Chaos Theory, a recent development in mathematics and physics (Gleich, 1987), has accounted for many heretofore unexplainable random phenomena. The process observed in the olfactory system process appears to be an example of a nonrandom, self- organized, chaotic system. The olfactory system shows electrical activity during both bursts and quiet periods. Because this neural activity appears generated by the olfactory bulb without any stimulation, it is evidence for self- organization, a criteria for this chaotic system. Another criteria for a chaotic system is that massive responses can result from weak input. This non- random property of the brain was found in the olfactory system; a weak neural input from the nose to the olfactory bulb evoked a massive response which, in turn, evoked a massive response in the olfactory cortex.

Exploring this phenomenon, Freeman (1991) constructed a mathematical model based upon Chaos Theory and was able to replicate the EEG activity of the olfactory system with a computer model. Each topographical pattern was found to be unique to a specific smell. During inhalation, the olfactory system destabilizes which means that "basins" previously reinforced to respond to unique smells, became activated. When a smell is presented, the chaotic system, neural activity, is said to immediately "fall" to the "basin" associated with that particular smell. The "basin," a "neural network" formed after reinforcement or punishment, in the presence of a known smell, destabilizes the system giving rise to a massive system- wide response, a bifurcation. The computer generated patterns described above, the results of massive neural responses, are representative of "chaotic attractors" to which the chaotic system bifurcates, rapidly changes, when there is a stimulus present, viz., a stimulus that has been conditioned to have meaning. "Attractors" are established with reinforcement, punishment and repetition.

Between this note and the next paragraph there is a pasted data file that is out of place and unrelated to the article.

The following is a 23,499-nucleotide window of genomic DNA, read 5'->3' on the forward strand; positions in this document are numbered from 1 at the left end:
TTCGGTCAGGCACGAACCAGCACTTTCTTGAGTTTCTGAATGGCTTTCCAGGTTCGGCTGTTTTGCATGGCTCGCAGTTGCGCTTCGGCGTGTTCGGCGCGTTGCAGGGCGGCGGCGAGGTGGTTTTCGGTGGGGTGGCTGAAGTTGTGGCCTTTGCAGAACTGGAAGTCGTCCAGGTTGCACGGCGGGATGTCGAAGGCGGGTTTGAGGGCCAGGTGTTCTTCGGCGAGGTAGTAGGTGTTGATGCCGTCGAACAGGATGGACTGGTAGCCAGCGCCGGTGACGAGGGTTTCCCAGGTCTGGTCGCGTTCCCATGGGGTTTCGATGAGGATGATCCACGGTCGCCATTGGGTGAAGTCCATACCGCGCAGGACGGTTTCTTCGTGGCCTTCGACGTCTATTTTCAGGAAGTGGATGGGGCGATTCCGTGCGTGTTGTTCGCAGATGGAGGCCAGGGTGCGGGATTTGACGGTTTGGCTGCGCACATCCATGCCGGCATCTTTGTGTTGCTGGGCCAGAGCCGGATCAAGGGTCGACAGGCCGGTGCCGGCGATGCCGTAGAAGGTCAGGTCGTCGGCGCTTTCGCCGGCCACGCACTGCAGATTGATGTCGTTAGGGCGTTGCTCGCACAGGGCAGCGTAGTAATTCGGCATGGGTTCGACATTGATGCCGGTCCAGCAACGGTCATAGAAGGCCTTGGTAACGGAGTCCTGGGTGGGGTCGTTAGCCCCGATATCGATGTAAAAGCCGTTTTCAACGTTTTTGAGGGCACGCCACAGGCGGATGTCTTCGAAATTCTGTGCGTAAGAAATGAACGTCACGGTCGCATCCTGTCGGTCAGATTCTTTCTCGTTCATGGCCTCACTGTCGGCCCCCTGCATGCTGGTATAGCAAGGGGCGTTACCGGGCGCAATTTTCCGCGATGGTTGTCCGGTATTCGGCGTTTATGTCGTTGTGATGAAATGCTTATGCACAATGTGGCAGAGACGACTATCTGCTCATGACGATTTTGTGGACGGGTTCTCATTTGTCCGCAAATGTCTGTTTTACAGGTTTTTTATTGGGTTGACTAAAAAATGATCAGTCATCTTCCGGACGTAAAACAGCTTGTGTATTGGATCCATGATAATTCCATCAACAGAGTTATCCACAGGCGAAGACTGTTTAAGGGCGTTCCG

An "attractor" is an evoked massive neurological response which can evoke a hierarchy and/or series of attractors giving rise to behaviors that operate on the environment, internal or external. In more complex behavior, the massive response provides information that give rise to additional bifurcations in a hierarchy or series of attractors that are observed as evoked responses - sensory experience and motor responses. Behavior, therefore, is a hierarchy of self- organized, self- determined neural processes in a series of state transitions.

Motivation is a state in which environmental conditions, internal or external, destabilize the brain to evoke low level background activity of "neural networks," basins, that have been previously learned and are meaningful in that environmental condition. When a known stimulus is present, then a massive response is generated that sends information to all regions of the brain. This results in some activity or operation on the environment.

This notion of motivation can be expanded to explain the state dependent behaviors described by Bower (1993). After teaching paired associates in different mood states, while the patient was under hypnosis, recall of learnings in disparate mood states was observed to be poor (Bower 1993). His experiments demonstrated that state dependent learning and various degrees of "amnesic barriers" can be obtained between learning states. Motivation, therefore, is caused by any internal or external condition that increases the probability of or sets the occasion for responses learned in the presence of that condition. Water and hunger deprivation are special cases of global motivation. "States" in state dependent learning are examples of global motivation. Motivation is the destabilization of the brain that activate basins created in a unique condition to give rise to attractors that have been previously reinforced to operate on the environment in a way beneficial to the organism.

With this chaos model, one can assert that the in utero condition in the child is the first learning state and that the birth experience gives rise to the second learning state better known as the conscious experience. The second learning state, the body experience, is obtained with the birth trauma. The body experience can include any internally or externally generated perceived sensations, attractors, from all modalities and muscle activity. The body experience, perceived sensations, is the locus of change in overt, conscious, therapeutic interventions. The use of hypnosis and brain processes in treatment is more complex and will not be addressed in this paper. The body experience is the locus, however, where rapid change of traumatic memory takes place. The rapid change obtained by the EMDR method takes advantage of this property of the brain.